The Lakers are coming off their second consecutive championship and looking for the three peat. Very little has changed from last season, with the exception of losing Jordan Farmar, and adding Steve Blake and Matt Barnes. These small tweaks are unlikely to affect the stats of the prime players very much, and the real variable is going to be how much the Lakers decide to rest Kobe Bryant during the regular season. Gasol may experience a slight bump in stats, with Bynum being perpetually injured. We’ll examine these variables in the Lakers’ player prop bets available at Bodog.
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Training camps have begun and tip-off is less than a week away, so it’s time to preview the upcoming NBA season. With all the movement in the offseason it is likely that some new teams will rise to the tops of their divisions. Let’s take a look at the Pacific Division. – All odds according to Pinnacle Sportsbook, although other places like Bodog offer online NBA betting on these props as well.
There’s a lot going on in the world today, so let’s touch on a bunch of it briefly:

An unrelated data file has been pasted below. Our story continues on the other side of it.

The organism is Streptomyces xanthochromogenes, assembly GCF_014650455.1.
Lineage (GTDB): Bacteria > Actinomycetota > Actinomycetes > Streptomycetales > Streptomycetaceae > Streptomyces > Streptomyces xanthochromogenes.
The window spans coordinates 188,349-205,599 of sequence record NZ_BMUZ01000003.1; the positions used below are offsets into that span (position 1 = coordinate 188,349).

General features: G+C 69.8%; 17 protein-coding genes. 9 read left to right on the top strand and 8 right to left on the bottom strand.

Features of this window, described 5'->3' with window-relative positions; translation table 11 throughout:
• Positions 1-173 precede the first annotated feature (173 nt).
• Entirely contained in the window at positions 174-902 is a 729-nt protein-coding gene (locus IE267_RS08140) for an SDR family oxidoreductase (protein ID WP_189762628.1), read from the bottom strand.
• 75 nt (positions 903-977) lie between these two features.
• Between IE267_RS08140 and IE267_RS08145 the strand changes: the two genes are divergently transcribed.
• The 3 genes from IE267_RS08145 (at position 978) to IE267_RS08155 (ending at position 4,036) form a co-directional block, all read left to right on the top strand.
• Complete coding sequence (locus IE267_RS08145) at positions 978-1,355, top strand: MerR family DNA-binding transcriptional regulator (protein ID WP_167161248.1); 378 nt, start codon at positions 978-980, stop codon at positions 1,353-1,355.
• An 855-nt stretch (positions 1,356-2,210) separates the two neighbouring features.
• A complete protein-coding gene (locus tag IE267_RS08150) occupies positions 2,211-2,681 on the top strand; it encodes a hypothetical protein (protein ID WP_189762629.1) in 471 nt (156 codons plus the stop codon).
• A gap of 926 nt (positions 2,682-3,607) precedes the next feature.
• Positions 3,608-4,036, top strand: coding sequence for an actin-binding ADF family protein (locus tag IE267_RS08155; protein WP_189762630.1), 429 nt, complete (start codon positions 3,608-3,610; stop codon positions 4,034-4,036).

Aroldis Chapman – This is the Cuban left handed pitching savant who defected from the Cuban national team while at a tournament in the Netherlands this week. The hype is huge on this guy – they are calling him the left-handed Stephen Strasburg. He seems to intend to come to the majors, and there will surely be a Dice-K-esque bidding war for his services. There are some strange elements to the story. First, he is being reported as being 21, yet when he pitched at the World Baseball Classic he was listed as 26. He also wasn’t particularly good against major league talent at the WBC – 5.68 ERA in almost seven innings. That’s obviously a small sample size and all, but it gives you reason to at least pause in the face of the hysteria.
I ended up watching most of the game between the Rays and the Blue Jays tonight. That might seem a bit obscure to some, but living in Canada I can watch pretty much every Jays game, and pretty much nothing from any other team. That was pretty fun in 1992 and 1993, but it has been kind of annoying for the last decade or so. Nonetheless, it was very interesting to watch the Rays in action, and they played a heck of a game in what was, for seven innings at least, a heck of a pitcher’s duel. The Rays ended up winning 3-0, but as I was watching it two things firmly established themselves in my mind: